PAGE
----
Background & challenges
Over the past century, forest cover in southern Ontario has declined to such an extent it is now only 25% of its original level. This is insufficient for ensuring the health of local wildlife and ecosystems. Agriculture has been a driver for deforestation, with producers cutting down trees to switch the land to arable production, resulting in soil degradation, water quality problems, and loss of biodiversity at farm level.
Tree planting in this project aims to restore ecological corridors for local species. It also seeks to improve soil quality by adding organic matter, limit erosion and reduce nutrient leaching in the watersheds. In addition, the trees will store carbon.
The farms involved in the project all have objectives specific to their context.
The species chosen are adapted to the local area and selected to suit their planting site, e.g., water-tolerant trees with dense root systems for planting on riverbanks and restoring riverside areas. Tree species of differing heights at maturity, are planted together to form effective windbreaks to support underground ecosystems, reduce soil erosion, enable nutrient cycling, and protect adjacent crops from strong winds and snow. Apart from establishing riparian buffers and windbreaks, trees in large areas are planted in order to restore forest cover. Tree species are grown from locally harvested and regionally adapted seeds. In addition, most of the tree species selected are pioneer species that can withstand the cold Canadian winters.
This project builds on a first plantation plan of 10,000 trees in Ontario in 2020/2021. By planting 3,500 trees in 2021/2022 it will be possible to tackle various environmental issues, namely:
- developing biocorridors to provide habitat for migratory and local fauna;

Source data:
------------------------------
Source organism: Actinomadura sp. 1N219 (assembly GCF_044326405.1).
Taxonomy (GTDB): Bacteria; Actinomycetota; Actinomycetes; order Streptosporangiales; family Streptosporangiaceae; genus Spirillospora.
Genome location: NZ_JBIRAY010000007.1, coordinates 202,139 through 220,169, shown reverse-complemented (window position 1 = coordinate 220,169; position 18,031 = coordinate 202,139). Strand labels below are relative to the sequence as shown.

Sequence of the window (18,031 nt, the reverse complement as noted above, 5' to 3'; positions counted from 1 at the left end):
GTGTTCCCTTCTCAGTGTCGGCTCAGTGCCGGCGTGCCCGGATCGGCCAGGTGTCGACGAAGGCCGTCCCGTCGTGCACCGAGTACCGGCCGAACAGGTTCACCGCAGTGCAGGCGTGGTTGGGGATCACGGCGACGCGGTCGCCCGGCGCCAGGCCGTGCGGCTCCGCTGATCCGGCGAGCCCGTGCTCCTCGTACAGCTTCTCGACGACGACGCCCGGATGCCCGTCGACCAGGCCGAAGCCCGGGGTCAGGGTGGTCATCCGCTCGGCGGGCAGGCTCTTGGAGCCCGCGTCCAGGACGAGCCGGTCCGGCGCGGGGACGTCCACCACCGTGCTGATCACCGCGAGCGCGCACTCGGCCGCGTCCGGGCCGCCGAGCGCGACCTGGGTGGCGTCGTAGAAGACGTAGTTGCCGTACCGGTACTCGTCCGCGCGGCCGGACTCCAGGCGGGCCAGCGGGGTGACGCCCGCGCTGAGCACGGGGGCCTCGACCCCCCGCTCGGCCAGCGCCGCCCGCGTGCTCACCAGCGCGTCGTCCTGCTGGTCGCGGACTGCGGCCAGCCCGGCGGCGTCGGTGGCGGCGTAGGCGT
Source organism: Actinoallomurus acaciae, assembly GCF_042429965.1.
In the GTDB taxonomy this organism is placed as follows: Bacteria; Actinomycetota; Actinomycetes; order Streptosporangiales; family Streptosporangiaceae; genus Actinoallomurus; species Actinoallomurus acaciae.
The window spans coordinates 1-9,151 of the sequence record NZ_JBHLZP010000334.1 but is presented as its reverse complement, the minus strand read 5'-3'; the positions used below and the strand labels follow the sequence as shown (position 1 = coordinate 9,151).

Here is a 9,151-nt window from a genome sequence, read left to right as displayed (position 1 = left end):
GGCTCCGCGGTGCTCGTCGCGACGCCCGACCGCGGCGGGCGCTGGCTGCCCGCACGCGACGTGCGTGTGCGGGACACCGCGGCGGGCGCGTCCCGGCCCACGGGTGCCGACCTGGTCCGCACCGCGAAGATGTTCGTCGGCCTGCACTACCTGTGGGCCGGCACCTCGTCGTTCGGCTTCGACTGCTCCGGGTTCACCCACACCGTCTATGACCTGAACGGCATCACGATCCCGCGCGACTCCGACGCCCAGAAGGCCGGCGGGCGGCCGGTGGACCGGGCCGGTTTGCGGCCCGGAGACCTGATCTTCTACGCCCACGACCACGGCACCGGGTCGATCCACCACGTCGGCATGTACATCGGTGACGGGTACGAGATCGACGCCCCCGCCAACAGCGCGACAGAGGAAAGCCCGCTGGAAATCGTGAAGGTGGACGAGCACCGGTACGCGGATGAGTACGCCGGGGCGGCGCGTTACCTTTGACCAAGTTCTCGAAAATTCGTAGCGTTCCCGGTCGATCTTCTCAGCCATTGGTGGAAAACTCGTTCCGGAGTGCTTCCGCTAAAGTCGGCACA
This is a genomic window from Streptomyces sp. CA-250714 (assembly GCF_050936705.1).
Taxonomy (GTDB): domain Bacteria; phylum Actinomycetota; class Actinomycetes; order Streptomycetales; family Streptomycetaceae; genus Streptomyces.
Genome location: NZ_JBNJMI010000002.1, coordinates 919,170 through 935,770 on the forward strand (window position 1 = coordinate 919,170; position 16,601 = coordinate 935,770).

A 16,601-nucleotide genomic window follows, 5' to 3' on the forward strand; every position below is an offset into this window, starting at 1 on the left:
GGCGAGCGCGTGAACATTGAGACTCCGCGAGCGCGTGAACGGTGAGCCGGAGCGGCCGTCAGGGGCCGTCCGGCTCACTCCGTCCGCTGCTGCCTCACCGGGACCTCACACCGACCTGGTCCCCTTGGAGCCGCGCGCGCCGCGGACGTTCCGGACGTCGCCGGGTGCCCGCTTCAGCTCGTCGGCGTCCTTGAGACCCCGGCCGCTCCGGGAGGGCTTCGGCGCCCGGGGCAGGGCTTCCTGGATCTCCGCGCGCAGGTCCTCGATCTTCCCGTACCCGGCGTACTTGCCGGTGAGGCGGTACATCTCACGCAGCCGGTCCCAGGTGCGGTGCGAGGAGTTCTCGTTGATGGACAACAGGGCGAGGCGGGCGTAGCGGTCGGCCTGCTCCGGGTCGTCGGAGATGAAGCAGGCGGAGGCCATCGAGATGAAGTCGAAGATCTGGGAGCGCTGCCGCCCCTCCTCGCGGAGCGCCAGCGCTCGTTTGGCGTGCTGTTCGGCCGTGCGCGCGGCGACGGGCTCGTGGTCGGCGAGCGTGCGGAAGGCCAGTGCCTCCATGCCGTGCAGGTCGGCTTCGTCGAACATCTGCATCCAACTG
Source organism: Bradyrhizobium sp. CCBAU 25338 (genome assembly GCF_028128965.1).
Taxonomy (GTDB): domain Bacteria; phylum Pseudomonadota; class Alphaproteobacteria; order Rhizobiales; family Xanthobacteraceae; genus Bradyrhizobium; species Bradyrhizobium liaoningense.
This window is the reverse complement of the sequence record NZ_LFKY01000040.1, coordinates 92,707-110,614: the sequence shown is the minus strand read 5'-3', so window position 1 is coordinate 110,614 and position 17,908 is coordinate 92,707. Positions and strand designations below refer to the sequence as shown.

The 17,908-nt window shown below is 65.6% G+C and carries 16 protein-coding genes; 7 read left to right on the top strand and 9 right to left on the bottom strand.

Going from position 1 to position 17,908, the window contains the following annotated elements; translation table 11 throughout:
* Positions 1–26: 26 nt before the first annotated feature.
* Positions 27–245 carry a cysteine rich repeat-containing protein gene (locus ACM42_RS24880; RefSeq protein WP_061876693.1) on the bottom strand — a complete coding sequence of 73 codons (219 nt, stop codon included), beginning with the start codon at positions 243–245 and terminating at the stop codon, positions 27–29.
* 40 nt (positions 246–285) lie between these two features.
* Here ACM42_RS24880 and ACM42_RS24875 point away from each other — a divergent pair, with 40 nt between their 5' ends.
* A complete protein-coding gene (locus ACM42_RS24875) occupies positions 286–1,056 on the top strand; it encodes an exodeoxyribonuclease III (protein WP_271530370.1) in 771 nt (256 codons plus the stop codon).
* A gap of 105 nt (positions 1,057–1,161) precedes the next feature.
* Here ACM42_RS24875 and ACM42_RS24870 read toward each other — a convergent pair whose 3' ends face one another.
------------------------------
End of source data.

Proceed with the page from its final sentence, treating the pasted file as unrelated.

- creating a windbreak effect through the planting of trees to protect cultivated plots;
- restoring forest cover to improve soil conservation and create wildlife habitats;
- protect soils from erosion and improve water quality in the surrounding rivers.
Forestry and agroforestry
Number of trees
4 550 trees planted to retain 3 500
Eastern white pine (Pinus strobus), white spruce (Picea glauca), red pine (Pinus resinosa), Norway spruce (Picea abies), eastern white cedar (Thuja occidentalis ), red oak (Quercus rubra), tamarack (Larix laricina), silver maple (Acer saccharinum), Sugar Maple (Sapindaceae), European larch (Larix decidua), bur oak (Quercus macrocarpa), American Sycamore (Platanus occidentalis), Bitternut Hickory (Carya cordiformis), Black Walnut (Juglans nigra), Swamp White Oak(Quercus bicolor)
Already completed: seed collection from local trees and growing seedlings in a local nursery.
September – October 2021: selecting local planting partners.
January – March 2022: training tree planters in relevant planting techniques.
April – September 2022:
- when the temperature is 3 to 4 C° for 10 days in a row, gathering tree seedlings from the nursery ;
- transporting seedlings to the farms;
- land preparation, adjusting seeders.
May – October 2022: planting.
2022 to 2026: monitoring, maintenance and evaluation.
The total budget to be collected is €29,750. The price for planting a lasting tree is €8,50
- 95% allocated to the planting project, broken down as follows:
- seedling cost: €0,93
- site preparation: €1,14
- planting and supervision: €0,69
- project coordination and management: €0,52
- program management: €0,13
- administration and overhead: €0,83
- buffer Planting 2021/2022: €1,27
- buffer Planting 2020/2021: €1,27
- change risk: €0,025
- collection, follow-up and communication costs for A Tree For You (15%): €1,275
- and 5% (€0.425) to support the structural costs of A Tree for You.